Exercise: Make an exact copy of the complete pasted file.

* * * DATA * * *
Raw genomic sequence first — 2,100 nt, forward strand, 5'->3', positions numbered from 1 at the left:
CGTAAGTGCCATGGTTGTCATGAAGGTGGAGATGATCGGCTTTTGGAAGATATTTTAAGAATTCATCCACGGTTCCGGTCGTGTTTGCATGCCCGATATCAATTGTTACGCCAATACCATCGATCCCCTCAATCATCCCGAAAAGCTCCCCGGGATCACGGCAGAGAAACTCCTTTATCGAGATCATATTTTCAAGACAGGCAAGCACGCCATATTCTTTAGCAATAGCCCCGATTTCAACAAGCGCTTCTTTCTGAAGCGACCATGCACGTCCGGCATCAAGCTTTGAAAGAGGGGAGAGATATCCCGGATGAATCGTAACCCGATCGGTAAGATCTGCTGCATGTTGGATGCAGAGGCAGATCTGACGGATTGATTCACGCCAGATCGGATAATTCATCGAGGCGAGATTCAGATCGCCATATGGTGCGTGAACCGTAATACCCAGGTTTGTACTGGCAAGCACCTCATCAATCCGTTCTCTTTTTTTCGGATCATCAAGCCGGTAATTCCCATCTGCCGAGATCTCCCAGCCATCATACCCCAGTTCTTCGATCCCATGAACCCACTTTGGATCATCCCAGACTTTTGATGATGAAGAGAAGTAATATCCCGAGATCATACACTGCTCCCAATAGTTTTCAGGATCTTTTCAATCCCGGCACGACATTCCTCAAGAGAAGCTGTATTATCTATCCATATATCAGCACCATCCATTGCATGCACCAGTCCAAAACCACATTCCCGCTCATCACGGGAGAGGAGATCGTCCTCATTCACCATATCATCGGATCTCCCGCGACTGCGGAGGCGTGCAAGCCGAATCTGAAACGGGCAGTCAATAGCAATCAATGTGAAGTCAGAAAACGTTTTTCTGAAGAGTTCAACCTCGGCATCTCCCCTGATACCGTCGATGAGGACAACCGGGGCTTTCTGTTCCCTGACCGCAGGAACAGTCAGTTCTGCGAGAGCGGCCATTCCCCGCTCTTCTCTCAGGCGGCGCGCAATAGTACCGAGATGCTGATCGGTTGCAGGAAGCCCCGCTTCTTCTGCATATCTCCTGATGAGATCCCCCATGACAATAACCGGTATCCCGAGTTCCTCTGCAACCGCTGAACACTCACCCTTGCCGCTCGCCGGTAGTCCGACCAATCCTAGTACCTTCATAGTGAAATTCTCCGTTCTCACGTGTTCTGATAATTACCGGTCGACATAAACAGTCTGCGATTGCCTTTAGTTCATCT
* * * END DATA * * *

Raw genomic sequence first — 2,100 nt, forward strand, 5'->3', positions numbered from 1 at the left:
CGTAAGTGCCATGGTTGTCATGAAGGTGGAGATGATCGGCTTTTGGAAGATATTTTAAGAATTCATCCACGGTTCCGGTCGTGTTTGCATGCCCGATATCAATTGTTACGCCAATACCATCGATCCCCTCAATCATCCCGAAAAGCTCCCCGGGATCACGGCAGAGAAACTCCTTTATCGAGATCATATTTTCAAGACAGGCAAGCACGCCATATTCTTTAGCAATAGCCCCGATTTCAACAAGCGCTTCTTTCTGAAGCGACCATGCACGTCCGGCATCAAGCTTTGAAAGAGGGGAGAGATATCCCGGATGAATCGTAACCCGATCGGTAAGATCTGCTGCATGTTGGATGCAGAGGCAGATCTGACGGATTGATTCACGCCAGATCGGATAATTCATCGAGGCGAGATTCAGATCGCCATATGGTGCGTGAACCGTAATACCCAGGTTTGTACTGGCAAGCACCTCATCAATCCGTTCTCTTTTTTTCGGATCATCAAGCCGGTAATTCCCATCTGCCGAGATCTCCCAGCCATCATACCCCAGTTCTTCGATCCCATGAACCCACTTTGGATCATCCCAGACTTTTGATGATGAAGAGAAGTAATATCCCGAGATCATACACTGCTCCCAATAGTTTTCAGGATCTTTTCAATCCCGGCACGACATTCCTCAAGAGAAGCTGTATTATCTATCCATATATCAGCACCATCCATTGCATGCACCAGTCCAAAACCACATTCCCGCTCATCACGGGAGAGGAGATCGTCCTCATTCACCATATCATCGGATCTCCCGCGACTGCGGAGGCGTGCAAGCCGAATCTGAAACGGGCAGTCAATAGCAATCAATGTGAAGTCAGAAAACGTTTTTCTGAAGAGTTCAACCTCGGCATCTCCCCTGATACCGTCGATGAGGACAACCGGGGCTTTCTGTTCCCTGACCGCAGGAACAGTCAGTTCTGCGAGAGCGGCCATTCCCCGCTCTTCTCTCAGGCGGCGCGCAATAGTACCGAGATGCTGATCGGTTGCAGGAAGCCCCGCTTCTTCTGCATATCTCCTGATGAGATCCCCCATGACAATAACCGGTATCCCGAGTTCCTCTGCAACCGCTGAACACTCACCCTTGCCGCTCGCCGGTAGTCCGACCAATCCTAGTACCTTCATAGTGAAATTCTCCGTTCTCACGTGTTCTGATAATTACCGGTCGACATAAACAGTCTGCGATTGCCTTTAGTTCATCT